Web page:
Dave Merriken 300x250

The remakes and sequels seep into the horror films, too, as Child’s Play undergoes a series reboot and the painfully uninteresting Conjuring universe has a new installment in Annabelle Comes Home. Thankfully, there will also be original stories, such as Jim Jarmusch’s typically deadpan zombie comedy The Dead Don’t Die and André Øvredal’s anthology film Scary Stories to Tell in the Dark, based on Alvin Schwartz’ children’s book series. Octavia Spencer and her The Help director Tate Taylor collaborate for Ma, a horror flick that casts her radically against type. Ari Aster’s follow-up to last year’s Hereditary is Midsommar, with a group of tourists finding terror amid the daylight-soaked festivities of the Swedish holiday.

For whatever reason, this seems to be a big summer for movies that have to do with music. Before his retirement, Elton John is working on not only the Lion King remake but also on Rocketman, a film based on his life that promises to be more fanciful than the average biopic. Meanwhile, Danny Boyle’s Yesterday imagines a world where all trace of the Beatles has been wiped from history, except for the memory of one man, who promptly passes the Fab Four’s work off as his own. Gurinder Chadha (who directed Bend It Like Beckham) takes on Blinded by the Light, about a Pakistani teenager living in England in the 1980s whose life is transformed when he hears the music of Bruce Springsteen. If your taste is more country, Wild Rose stars Irish newcomer Jessie Buckley as a Glasgow single mother who dreams of moving to Nashville and becoming a country music star.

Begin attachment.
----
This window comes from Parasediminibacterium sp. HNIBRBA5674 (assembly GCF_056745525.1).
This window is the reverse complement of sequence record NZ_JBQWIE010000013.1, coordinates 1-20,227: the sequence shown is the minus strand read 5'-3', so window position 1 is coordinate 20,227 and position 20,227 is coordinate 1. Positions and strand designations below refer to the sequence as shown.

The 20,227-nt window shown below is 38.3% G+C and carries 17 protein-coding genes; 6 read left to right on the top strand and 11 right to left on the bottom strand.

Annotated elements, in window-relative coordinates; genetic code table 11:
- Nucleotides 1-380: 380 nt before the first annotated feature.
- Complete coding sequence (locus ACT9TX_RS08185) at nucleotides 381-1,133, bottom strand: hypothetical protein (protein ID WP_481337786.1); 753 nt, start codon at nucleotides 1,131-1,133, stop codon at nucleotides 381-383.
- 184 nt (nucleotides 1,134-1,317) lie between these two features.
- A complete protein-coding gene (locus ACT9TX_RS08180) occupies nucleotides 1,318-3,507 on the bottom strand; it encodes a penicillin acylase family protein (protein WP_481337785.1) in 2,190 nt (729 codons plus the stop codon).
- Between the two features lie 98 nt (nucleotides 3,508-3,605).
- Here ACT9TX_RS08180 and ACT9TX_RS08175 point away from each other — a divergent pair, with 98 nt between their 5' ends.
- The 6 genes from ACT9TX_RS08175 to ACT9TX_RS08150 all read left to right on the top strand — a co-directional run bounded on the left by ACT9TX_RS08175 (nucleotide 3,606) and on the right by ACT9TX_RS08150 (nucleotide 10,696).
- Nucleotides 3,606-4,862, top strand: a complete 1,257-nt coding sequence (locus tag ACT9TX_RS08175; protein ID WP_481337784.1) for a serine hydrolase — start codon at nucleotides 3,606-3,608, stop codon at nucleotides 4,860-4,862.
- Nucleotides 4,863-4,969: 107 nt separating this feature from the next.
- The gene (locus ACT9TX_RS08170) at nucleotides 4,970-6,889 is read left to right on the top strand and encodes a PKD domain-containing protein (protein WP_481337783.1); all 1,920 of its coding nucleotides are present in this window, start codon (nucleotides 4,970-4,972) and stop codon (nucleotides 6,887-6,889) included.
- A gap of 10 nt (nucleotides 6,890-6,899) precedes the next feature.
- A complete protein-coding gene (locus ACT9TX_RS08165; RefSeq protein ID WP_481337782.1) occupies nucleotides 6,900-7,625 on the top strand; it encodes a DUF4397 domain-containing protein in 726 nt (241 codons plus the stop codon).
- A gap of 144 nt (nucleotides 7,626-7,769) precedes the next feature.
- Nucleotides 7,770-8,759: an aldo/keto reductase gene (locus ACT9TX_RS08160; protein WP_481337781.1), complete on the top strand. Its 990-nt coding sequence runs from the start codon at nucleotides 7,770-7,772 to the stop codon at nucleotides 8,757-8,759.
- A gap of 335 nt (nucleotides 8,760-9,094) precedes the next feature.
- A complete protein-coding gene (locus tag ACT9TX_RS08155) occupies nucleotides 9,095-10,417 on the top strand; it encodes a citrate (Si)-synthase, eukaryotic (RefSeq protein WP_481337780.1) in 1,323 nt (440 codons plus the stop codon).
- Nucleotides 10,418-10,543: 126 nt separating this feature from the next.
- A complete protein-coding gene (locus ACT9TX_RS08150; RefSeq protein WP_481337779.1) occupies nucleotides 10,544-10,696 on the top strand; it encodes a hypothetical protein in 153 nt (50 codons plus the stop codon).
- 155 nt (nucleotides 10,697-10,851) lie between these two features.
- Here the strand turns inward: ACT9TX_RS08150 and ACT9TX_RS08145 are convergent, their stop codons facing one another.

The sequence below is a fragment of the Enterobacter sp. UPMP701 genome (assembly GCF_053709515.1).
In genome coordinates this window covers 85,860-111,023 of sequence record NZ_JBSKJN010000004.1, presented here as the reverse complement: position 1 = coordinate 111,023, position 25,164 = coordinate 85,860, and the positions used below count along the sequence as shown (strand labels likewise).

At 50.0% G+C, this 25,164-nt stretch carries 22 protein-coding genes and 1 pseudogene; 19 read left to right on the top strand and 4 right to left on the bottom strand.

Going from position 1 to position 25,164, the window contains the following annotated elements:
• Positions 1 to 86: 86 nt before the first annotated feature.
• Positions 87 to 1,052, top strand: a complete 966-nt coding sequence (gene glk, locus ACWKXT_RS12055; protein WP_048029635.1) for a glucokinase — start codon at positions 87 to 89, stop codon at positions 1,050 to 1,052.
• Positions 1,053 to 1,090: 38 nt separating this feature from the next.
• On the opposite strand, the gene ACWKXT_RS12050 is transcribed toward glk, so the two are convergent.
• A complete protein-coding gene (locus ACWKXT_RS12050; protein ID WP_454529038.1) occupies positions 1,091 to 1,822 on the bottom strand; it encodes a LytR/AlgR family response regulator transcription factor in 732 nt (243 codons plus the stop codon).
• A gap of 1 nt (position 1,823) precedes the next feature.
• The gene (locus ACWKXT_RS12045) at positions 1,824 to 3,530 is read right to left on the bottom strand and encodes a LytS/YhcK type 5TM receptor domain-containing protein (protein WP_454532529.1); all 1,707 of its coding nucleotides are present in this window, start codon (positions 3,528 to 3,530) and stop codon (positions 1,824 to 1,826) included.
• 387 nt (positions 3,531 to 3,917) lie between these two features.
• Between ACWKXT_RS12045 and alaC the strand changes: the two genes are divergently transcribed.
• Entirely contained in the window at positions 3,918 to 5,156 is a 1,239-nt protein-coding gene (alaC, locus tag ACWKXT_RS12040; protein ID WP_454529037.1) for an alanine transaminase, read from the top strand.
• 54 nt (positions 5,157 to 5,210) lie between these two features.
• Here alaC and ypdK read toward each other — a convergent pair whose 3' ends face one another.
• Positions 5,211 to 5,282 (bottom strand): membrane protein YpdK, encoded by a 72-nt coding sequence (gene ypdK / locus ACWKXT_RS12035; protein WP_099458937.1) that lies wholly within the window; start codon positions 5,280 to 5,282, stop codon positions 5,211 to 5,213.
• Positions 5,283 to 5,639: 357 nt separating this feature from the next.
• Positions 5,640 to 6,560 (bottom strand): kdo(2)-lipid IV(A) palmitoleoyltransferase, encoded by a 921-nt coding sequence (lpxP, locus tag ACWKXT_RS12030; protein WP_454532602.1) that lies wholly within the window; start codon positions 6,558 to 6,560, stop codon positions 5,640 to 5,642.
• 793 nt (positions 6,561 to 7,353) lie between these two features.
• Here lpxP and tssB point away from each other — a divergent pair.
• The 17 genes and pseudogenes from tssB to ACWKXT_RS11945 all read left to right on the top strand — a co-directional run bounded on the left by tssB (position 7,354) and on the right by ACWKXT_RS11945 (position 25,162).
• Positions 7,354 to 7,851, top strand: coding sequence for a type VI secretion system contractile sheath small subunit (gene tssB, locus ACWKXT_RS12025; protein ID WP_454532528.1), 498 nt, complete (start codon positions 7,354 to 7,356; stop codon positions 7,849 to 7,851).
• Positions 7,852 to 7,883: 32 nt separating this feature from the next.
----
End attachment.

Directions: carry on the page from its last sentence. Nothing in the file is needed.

If you’d rather take your music in documentary form, Ron Howard’s Pavarotti profiles the legendary Italian tenor whose stardom became bigger than opera. David Crosby: Remember My Name is the rock musician’s cold-eyed look at his history of drug use and burned bridges. On non-musical subjects, John Chester’s The Biggest Little Farm (which is currently out in Dallas) chronicles his and his wife’s attempt to establish a farm outside of Los Angeles without any experience in farming. Fashion specialist Frédéric Tcheng comes out with Halston, following up his previous documentaries about Christian Dior and Diana Vreeland. Maiden documents the attempt by an all-female crew to run the Whitbread Round the World Yacht Race in 1989. Speaking of women, This One’s for the Ladies interviews African-American male strippers and their customers.